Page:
Even if, pace the problem of unschematized categories, it were plausible to suppose that we simply are "programmed" to acquire some basic empirical concepts on the basis of our experience of a merely transcendentally synthesized manifold, it hardly seems plausible to hold that we are thus "automatically" provided all empirical concepts. But how, then, would we account for the acquisition of all the rest of the empirical concepts, which allegedly arise on the basis of experience conceptualized in accord with the basic ones? To claim that our understanding is programmed to allow the rest to fall out of this experience seems no better than holding that all fall out from the transcendentally-synthesized manifold. At the very least, both positions fail to do justice to Kant's insistence that empirical concepts arise on the basis of experience; they also threaten to collapse the distinction between pure and empirical concepts. Yet the modified abstractionist cannot admit that non-basic concepts are acquired in some other way, because then his account simply has nothing to say about how this is possible. On reflection, the modified abstractionist view seems to rest on a rather basic misconstrual of Kant's philosophy: the notion of concepts "falling out from" more basic unities is wholly inappropriate. Surely Kant did not maintain that the categories simply can be "deduced" from the unity of apperception and that empirical concepts are likewise "derivable" from the categories. Rather, his is the much weaker claim, which leaves room both for a sharp distinction between pure and empirical concepts and for the spontaneity of the understanding, that the categories must conform to the unity of apperception and empirical concepts must conform to the categories.
Insofar as any empirical concepts are acquired in response to differing "empirical matter" in the manifold, and are not simply programmed to fall out of the necessary forms of synthesis provided by the categories, the same old question arises: how is it possible to account for the capacity of the understanding to synthesize in accordance with a novel concept, if not through the application of rules of synthesis which we could apply only if we already possessed that very concept?
The central question is at what stage in the synthesis of the manifold a capacity for appropriate differential response comes into play. Where in Kant's picture of mental activity might such a capacity be located? An obvious candidate is the faculty of the imagination.
It will be useful to approach Kant's discussion of imaginative synthesis through his doctrine of the blindness of intuition. Consider his famous dictum that "thoughts without content are empty, intuitions without concepts are blind" (A51/B75). In exactly what sense are unconceptualized intuitions "blind"? Is Kant making the strong claim that we are given in intuition-i.e., given prior to conceptualization-no experience of objects' features? The worry, of course, is that if sensibility presents us with "bare particulars," if we aren't given in intuition information about particulars' features or relations, then it seems impossible that from this the faculty of understanding could construct empirical concepts.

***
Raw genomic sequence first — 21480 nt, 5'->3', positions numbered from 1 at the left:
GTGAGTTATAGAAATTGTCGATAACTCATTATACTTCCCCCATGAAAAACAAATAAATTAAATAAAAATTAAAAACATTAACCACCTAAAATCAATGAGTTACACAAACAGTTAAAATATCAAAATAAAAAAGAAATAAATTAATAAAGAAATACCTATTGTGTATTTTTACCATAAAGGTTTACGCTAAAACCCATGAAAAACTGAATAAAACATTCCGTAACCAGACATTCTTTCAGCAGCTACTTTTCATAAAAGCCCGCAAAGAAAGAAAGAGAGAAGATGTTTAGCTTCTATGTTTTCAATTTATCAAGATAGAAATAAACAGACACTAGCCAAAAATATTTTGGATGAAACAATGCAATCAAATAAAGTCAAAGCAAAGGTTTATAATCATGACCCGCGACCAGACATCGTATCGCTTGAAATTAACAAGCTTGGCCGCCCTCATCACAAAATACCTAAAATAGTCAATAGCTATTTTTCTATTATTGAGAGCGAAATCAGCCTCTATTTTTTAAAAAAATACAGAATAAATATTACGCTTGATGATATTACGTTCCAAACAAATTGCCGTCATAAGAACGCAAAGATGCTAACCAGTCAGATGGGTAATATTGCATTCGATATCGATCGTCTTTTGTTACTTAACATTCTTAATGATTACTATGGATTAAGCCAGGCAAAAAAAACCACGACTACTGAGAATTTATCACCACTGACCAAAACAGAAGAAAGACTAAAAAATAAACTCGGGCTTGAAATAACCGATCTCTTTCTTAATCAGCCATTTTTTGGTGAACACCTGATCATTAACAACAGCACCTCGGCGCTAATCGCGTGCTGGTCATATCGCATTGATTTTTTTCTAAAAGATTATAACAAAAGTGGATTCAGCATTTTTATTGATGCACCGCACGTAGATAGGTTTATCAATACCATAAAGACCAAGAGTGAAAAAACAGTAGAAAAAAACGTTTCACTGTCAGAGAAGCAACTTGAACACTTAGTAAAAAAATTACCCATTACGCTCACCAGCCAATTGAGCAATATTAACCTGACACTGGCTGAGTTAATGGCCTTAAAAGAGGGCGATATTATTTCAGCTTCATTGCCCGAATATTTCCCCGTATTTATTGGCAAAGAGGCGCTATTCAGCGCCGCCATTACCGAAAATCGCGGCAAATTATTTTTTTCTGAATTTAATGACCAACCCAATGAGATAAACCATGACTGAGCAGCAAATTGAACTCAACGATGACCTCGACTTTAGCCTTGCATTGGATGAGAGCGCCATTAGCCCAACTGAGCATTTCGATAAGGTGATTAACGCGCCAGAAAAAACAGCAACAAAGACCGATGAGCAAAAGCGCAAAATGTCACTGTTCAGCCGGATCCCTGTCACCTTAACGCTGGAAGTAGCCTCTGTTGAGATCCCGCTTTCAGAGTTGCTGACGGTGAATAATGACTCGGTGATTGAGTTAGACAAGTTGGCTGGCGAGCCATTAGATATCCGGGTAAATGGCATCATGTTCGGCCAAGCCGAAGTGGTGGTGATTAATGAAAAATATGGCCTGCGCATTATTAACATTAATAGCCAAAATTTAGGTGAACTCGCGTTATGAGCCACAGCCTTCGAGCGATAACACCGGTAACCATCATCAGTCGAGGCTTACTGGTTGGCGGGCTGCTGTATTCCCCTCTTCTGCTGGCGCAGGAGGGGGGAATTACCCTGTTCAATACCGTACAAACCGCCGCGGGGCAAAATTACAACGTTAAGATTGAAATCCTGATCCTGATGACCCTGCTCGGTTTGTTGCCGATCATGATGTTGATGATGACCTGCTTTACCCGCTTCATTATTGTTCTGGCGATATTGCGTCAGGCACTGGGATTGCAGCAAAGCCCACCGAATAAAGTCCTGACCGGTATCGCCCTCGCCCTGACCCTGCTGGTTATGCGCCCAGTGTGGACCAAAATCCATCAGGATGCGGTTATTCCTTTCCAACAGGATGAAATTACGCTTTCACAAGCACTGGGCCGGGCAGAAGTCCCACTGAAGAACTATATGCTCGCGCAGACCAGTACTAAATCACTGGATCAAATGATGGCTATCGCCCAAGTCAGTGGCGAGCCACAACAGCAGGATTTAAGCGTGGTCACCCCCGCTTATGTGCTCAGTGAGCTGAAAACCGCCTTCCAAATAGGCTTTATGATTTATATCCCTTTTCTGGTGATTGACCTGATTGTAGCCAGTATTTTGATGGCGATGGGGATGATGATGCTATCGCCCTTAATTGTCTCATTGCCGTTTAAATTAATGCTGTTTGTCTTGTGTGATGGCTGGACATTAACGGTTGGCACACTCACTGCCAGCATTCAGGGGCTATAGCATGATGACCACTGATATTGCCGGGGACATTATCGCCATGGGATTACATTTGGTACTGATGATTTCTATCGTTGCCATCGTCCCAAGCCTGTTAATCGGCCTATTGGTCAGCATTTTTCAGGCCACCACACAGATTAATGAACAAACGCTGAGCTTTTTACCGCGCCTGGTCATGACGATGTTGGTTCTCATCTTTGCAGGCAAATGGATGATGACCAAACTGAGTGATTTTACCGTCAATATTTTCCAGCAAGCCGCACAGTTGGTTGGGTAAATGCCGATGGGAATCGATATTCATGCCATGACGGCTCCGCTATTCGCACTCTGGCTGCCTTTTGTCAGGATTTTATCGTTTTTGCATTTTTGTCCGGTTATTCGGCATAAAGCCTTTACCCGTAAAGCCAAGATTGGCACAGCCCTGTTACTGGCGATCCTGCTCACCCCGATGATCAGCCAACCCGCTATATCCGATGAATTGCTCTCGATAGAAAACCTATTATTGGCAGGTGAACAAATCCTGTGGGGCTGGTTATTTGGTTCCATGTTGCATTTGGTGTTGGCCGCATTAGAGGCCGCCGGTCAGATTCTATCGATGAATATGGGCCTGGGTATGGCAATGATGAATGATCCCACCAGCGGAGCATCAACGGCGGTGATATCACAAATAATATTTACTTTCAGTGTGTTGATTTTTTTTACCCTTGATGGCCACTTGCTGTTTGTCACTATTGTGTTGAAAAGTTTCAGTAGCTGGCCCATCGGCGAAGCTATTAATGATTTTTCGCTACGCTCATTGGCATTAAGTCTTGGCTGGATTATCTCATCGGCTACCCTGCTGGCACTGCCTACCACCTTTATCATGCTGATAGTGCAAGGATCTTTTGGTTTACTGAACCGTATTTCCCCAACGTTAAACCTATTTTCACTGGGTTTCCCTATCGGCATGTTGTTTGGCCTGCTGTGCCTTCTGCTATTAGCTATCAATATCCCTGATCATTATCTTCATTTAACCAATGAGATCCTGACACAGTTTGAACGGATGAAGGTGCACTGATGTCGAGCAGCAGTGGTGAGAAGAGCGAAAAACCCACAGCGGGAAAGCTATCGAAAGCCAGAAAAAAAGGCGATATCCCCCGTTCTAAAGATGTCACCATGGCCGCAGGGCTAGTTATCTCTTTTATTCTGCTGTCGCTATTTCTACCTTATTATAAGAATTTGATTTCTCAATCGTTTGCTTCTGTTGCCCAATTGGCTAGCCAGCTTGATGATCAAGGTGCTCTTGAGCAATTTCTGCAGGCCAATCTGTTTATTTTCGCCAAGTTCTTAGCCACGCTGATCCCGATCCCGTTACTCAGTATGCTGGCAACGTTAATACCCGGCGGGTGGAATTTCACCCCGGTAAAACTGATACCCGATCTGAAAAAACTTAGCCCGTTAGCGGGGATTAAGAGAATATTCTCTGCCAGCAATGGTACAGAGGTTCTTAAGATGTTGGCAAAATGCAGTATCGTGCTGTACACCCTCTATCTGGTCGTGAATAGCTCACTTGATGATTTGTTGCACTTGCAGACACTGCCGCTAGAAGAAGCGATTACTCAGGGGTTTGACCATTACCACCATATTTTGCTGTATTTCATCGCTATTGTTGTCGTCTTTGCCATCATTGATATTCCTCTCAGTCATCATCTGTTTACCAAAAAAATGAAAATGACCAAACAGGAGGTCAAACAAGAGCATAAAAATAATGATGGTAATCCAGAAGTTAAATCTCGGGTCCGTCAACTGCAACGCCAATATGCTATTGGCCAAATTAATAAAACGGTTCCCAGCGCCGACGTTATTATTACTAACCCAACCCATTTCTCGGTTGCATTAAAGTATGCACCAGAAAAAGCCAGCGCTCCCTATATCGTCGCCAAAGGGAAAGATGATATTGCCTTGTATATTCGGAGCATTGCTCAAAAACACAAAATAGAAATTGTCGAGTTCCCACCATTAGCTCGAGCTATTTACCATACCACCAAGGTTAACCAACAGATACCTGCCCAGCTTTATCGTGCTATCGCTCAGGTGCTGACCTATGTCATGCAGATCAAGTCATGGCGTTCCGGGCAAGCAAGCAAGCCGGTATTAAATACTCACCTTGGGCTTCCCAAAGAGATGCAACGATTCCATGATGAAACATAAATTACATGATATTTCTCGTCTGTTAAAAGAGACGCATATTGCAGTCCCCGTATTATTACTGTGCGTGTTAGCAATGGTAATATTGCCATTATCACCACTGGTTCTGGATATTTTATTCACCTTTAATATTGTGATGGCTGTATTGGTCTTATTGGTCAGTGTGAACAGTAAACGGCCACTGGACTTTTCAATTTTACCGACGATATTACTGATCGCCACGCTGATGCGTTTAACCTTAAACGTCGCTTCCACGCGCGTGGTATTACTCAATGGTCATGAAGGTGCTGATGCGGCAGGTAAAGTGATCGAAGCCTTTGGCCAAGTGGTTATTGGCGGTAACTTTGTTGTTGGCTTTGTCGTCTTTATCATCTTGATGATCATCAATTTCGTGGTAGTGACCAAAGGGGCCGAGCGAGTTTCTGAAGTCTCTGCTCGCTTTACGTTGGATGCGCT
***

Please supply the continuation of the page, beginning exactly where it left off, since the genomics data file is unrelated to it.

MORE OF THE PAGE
Unpacking Kant's claim about the blindness of intuitions requires coming to grips with a rather daunting number of difficult Kantian notions, among them sensation, perception, matter, and form. In rather crude terms his general picture is this: concepts and intuitions are the two sorts of representations we synthesize to form experience. Intuitions are connected with the sensibility, the faculty of receptivity or capacity of receiving representations. Through intuitions, "objects are given to us by means of sensibility" (B33/A19). These empirical intuitions rest on "affectations:" objects affect our minds in certain ways to which we are receptive; when we receive representations, sensations are produced in us. The reason why without intuitions concepts are empty is that "in no other way can an object be given to us...[and consequently] all thought must...relate ultimately to intuitions" (ibid.). Concepts, on the other hand, are the products of our faculty of understanding or spontaneity. In the Critique of Pure Reason at least, spontaneity is-along with receptivity-one of the "two fundamental sources of the mind...[from which] our knowledge springs" (A50/B74); it is "the power of knowing an object through these [given] representations" (ibid.), "spontaneity in the production of concepts" (ibid.). Intuitions without concepts are blind because, as the representations occurring prior to synthesis and judgment, they are in an important sense undetermined. This is because (excepting whatever structure is provided by space and time, the forms of sensibility) receptivity provides simply the matter of intuitions but not the form through which we are able to experience empirically real objects in space and time.